Adapted from Vampire Academy by Richelle Mead (Razorbill, 2007)
ZOEY DEUTCH ~ Rose Hathaway
LUCY FRY ~ Lissa Dragomir
DANILA KOZLOVSKY ~ Dimitri Belikov
GABRIEL BYRNE ~ Victor Dashkov
DOMINIC SHERWOOD ~ Christian Ozera
SARAH HYLAND ~ Natalie Dashkov
CAMERON MONAGHAN ~ Mason
SAMI GAYLE ~ Mia Rinaldi
What’s it about?
Rose is half-human and half-vampire - a dhampir – a Guardian-to-be of the Moroi, protecting them from the attacks of the soulless, evil Strigoi vampires. Her best friend, Lissa, is a Moroi princess and as their school, St Vladimir’s, doesn’t always cut the mustard in protecting her, Rose has taken up the challenge. And a challenge it will be...
Does it hold up?
No. That’s the simple, straightforward answer. No, it doesn’t.
Vampire Academy went straight to DVD in the UK. The cinema release date was pushed further and further back until it disappeared and the DVD appeared on my Amazon feed. I had heard terrible things about the film after it debuted in the US, and to be honest, the trailer didn’t inspire me with confidence either. I’m glad I was prepared because seeing one of your favourite series with some of your favourite ever characters being portrayed clumsily and oozing with cheese is just plain sad.
I have to admit that my first judgement on the movie was centred on Dimitri. Danila Kozlovsky isn’t Dimitri. For one, he looks a little too old, and second, even though he’s Russian, he doesn’t have a Russian accent! I didn’t buy into the chemistry between him and Rose either; possibly the strongest thread in the entire series of books. Because Dimitri looked such a lot older than Rose and his position of authority emphasised when getting Rose out of trouble, his use of the usually swoon-worthy ‘Rosa’; it all felt a little wrong. Creepy, even. The Dimitri/Rose ship is one of my all time favourites and although I wasn’t expecting that much from the adaptation, I wasn’t expecting my ship so sink so thoroughly.
The only characters I thought were well cast were Lissa and Christian. Flighty, willowy Lissa with very little knowledge of the world and biting, dark Christian made a really good couple and I think they way they complemented each other. There was a fairly nice spark between them too. With Christian and Lissa comes Moroi magic, fire and spirit respectively. I have to admit that I was surprised about the CGI for the first few issues with fire – it looked old. It’s a strange experience to see CGI that doesn’t look completely natural and an effortless part of the film; it’s strange to notice it at all now. And then came the fight scenes all slow-moed and it made it look cheesy and amateur.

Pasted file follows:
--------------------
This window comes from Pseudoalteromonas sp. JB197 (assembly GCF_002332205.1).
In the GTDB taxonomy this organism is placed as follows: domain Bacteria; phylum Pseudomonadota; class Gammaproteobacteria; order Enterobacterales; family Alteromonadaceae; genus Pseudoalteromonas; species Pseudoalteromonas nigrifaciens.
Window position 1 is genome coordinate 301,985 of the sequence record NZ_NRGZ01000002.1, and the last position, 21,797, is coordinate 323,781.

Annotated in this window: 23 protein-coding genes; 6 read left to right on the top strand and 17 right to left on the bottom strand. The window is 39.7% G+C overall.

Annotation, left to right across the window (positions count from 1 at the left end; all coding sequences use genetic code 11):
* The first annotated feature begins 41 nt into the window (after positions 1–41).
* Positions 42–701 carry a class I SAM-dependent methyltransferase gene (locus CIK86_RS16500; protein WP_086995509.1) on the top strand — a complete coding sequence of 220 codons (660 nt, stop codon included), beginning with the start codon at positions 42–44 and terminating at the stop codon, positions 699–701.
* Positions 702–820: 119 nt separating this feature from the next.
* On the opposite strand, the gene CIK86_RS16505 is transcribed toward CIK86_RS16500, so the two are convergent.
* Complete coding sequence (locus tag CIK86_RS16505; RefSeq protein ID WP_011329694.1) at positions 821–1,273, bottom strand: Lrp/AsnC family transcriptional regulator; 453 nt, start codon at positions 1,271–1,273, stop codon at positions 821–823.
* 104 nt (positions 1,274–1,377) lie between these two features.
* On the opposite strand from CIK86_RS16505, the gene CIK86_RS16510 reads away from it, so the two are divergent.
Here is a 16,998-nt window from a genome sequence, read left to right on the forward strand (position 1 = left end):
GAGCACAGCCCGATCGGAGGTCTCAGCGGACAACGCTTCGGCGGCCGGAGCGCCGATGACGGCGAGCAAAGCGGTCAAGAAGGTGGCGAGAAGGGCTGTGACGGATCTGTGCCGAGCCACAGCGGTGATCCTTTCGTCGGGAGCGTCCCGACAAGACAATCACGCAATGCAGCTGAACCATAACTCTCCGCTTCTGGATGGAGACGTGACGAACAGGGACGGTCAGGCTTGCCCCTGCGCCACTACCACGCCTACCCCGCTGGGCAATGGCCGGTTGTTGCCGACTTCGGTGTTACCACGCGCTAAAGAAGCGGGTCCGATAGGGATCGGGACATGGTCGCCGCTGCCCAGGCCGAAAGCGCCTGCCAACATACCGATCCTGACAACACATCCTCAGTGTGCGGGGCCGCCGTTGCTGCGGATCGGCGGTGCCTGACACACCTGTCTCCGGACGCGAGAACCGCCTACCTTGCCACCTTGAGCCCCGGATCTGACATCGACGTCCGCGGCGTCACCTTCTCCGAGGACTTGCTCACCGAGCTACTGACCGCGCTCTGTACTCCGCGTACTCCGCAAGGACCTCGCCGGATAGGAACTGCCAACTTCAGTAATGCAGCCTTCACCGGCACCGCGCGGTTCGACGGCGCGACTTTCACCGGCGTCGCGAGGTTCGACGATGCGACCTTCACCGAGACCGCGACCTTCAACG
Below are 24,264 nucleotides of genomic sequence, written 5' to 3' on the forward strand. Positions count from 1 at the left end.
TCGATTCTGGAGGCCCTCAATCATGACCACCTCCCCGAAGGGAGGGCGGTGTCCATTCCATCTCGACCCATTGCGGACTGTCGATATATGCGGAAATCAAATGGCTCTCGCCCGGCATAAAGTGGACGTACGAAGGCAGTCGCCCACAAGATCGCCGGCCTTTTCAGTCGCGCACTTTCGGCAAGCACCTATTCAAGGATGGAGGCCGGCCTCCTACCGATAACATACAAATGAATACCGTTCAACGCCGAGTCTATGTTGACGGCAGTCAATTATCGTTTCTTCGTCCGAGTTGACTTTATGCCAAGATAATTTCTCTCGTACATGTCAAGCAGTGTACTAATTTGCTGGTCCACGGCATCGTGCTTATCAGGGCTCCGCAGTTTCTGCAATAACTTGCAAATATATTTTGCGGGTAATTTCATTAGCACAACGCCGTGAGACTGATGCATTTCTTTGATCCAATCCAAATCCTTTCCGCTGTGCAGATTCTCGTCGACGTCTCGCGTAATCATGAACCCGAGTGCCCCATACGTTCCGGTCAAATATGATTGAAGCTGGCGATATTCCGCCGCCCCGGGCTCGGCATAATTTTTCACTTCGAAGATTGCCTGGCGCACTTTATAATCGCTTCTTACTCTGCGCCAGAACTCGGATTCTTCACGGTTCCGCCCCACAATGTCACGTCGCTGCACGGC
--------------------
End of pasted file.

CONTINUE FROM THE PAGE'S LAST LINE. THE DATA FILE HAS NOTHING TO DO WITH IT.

Thankfully, as I continued to watch Vampire Academy I started to become amused by how awful everything was. The one-liners and Rose’s commentary when inside Lissa’s head actually made me chuckle aloud a few times. It was a do or die moment, I feel. And I wanted to love it so badly that I tried and tried and tried and I eventually found the humour in it. That was enough to get me through. And to be honest, every now and again there were some really brilliant lines – usually from Rose or Christian (totally expected if you’ve read the books!).
An adaptation is usually a complement to a book, an add-on for fans and a way to draw in people who wouldn’t lend six hours to that story but don’t mind two; Vampire Academy failed on all counts. No one watching that film would go pick up the books, it doesn’t shed a new light or perspective on anything and, in fact, I think it could have had a slightly adverse effect on the novels if it had been more widely known about. Though the movie was left open-ended and ready for Frostbite, I very much doubt it will happen. And I’m grateful for that. I can push this adaptation to the back of my mind and remember what it was about these books that I fell in love with: Rose, Dimitri, the mythology, the world, the humour, the one-liners.
Book or film?
Bit of a no-brainer, this one. The books a million times over. If you’re thinking of watching this, make sure you’ve experienced the book first. I’d hate for you to be put off of a wonderful series.